Skip to navigation Skip to content

Organic Soils

Eroded peat, with deep hagging, in the Monadhliath Mountains,Central Scotland
Eroded peat, with deep hagging, in the Monadhliath Mountains,Central Scotland
Often referred to as peat deposits, organic soils represent accumulations of partly or completely decomposed plant residues formed under anaerobic conditions. Deposits at low elevations generally occur in distinct depressions (BASIN PEAT) and contrast with peat formed under cool, wet climatic conditions, which, in combination with high acidity and nutrient deficiency, depress microbiological activity. The latter deposits are known as climatic or blanket peat and are widespread in upland areas of Scotland.

Hand-cut peat
Hand-cut peat
Characteristics of Organic Soils

  • Soils have greater than 60% organic matter
  • Organic surface layers are greater than
    50cm deep
  • Shallow peat has a prescribed depth of organic matter of 50 - 100cm
  • Deep peat has a prescribed depth of organic matter of >1 metre
  • Peat can be described as fibrous, semi-fibrous or amorphous according to its degree of decomposition
  • Peat is usually acidic (pH <5) unless associated with calcareous or base rich water
  • Peats possess a low bulk density, high water holding capacity and low load-bearing strength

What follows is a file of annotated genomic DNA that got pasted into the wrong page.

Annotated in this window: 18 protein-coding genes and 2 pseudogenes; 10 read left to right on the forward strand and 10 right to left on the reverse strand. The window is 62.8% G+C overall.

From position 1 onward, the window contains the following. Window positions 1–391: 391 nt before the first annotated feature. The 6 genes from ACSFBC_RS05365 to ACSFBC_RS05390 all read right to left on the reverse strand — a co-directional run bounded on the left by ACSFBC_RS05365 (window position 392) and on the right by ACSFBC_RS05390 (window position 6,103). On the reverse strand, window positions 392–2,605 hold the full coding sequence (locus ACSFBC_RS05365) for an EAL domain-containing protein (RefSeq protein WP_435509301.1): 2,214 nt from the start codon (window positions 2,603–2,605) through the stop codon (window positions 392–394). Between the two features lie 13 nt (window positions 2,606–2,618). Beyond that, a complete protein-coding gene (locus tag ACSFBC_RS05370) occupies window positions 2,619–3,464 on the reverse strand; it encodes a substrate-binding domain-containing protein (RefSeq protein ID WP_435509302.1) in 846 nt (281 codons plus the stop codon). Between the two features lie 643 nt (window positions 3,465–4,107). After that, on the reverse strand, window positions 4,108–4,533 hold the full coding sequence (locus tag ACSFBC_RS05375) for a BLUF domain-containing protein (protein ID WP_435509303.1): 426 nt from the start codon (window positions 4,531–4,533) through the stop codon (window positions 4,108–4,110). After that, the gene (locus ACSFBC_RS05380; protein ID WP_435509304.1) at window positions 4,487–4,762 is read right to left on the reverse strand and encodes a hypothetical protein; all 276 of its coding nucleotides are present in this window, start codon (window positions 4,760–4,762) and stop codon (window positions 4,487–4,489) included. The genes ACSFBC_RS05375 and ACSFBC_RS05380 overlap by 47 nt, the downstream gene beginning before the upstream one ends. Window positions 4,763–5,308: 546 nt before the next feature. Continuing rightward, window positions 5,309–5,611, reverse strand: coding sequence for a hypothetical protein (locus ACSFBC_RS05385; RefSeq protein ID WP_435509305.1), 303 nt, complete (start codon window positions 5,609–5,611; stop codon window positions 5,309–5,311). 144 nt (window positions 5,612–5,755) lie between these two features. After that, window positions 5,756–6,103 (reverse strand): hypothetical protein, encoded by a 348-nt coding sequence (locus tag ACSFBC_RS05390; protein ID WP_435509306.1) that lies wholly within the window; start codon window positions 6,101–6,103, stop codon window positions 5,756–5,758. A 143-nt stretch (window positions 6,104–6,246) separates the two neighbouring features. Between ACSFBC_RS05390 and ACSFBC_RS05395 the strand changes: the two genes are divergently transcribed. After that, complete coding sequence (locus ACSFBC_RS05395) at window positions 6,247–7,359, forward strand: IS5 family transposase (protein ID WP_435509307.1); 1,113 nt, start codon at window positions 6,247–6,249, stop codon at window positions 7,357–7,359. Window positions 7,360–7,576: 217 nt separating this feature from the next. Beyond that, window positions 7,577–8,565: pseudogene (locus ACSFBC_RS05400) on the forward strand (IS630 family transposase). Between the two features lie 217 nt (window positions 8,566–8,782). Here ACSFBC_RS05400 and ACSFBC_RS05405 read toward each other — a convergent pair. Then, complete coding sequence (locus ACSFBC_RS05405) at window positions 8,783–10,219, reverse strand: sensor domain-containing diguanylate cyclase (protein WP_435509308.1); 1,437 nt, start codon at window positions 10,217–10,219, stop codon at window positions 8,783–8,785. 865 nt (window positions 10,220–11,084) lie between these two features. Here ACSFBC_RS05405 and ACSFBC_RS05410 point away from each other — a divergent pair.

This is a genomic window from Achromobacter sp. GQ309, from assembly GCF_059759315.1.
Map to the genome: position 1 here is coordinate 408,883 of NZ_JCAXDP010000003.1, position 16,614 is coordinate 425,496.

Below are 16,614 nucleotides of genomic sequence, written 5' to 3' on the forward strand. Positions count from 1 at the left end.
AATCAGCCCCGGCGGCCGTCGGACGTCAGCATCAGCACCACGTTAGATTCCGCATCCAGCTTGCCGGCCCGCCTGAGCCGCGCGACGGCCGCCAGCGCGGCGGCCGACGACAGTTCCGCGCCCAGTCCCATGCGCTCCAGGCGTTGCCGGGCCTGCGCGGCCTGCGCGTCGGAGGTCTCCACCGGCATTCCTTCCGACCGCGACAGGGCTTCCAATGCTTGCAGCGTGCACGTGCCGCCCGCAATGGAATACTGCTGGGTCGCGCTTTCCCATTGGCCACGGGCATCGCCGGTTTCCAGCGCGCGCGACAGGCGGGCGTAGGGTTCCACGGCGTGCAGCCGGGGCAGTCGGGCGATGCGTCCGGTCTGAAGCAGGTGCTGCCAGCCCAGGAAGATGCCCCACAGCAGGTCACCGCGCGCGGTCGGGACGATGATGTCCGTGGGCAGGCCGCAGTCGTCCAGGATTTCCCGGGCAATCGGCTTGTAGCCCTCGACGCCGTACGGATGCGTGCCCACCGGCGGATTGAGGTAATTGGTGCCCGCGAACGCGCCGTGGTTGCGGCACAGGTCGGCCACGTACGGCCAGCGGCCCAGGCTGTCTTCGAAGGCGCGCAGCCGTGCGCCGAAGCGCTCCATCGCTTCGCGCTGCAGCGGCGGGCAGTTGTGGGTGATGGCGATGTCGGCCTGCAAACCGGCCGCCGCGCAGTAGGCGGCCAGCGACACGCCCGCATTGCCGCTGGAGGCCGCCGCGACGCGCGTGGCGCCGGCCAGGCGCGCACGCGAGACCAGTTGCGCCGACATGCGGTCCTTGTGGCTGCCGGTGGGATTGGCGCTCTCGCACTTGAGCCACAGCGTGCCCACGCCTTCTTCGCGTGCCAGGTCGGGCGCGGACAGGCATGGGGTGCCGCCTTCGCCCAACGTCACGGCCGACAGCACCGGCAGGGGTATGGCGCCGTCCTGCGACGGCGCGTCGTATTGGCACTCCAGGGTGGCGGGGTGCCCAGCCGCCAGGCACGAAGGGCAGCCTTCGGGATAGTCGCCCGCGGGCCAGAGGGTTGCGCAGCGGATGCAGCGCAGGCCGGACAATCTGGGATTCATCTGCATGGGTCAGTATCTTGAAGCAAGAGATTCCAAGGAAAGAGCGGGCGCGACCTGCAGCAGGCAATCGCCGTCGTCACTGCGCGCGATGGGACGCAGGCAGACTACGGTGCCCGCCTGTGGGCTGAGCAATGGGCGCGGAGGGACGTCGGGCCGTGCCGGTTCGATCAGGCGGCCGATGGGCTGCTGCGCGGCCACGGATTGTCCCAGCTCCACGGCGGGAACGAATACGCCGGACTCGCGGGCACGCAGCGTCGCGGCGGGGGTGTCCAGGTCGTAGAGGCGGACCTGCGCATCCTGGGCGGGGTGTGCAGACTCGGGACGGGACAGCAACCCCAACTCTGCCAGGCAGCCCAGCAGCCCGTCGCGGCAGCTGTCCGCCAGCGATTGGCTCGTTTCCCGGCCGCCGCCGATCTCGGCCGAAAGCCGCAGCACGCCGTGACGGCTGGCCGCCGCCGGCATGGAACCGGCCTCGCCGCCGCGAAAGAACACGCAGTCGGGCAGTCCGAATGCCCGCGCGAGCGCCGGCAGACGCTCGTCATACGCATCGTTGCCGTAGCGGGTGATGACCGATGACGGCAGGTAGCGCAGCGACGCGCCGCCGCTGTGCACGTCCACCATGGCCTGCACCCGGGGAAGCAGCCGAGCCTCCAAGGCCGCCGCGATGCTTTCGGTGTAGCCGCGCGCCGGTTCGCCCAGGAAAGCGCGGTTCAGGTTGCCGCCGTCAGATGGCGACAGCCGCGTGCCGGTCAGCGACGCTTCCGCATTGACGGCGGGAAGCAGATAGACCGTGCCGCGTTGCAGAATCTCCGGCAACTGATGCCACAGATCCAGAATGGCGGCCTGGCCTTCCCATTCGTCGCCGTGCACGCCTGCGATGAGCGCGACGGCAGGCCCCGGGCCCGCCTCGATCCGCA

• Peats are often characterised by mire and blanket bog plant communities.

Recent forest planting on peat deposit
Recent forest planting on peat deposit
Utilisation

Current land management practice does not consider extending areas of for cropping. However, in the past the suitability of these soils for arable cropping, when adequately drained, hinges on their sense of working and capacity to supply nitrogen whilst retaining water and nutrients. Continual cropping does result in significant shrinkage and the soil being subject to various physical and chemical limitations.

Distribution of Organic Soils In the semi-natural state, peat provides grazing of low quality but has no other agricultural value. Use for fuel or on land below about 400 metres for afforestation, is well documented. On upland sites, peat is of limited use outwith low quality grazing for sheep or deer.

Learning & Resources


Printed from /learning/exploringscotland/soils/organicsoils on 25/04/18 07:40:38 AM

The James Hutton Research Institute is the result of the merger in April 2011 of MLURI and SCRI. This merger formed a new powerhouse for research into food, land use, and climate change.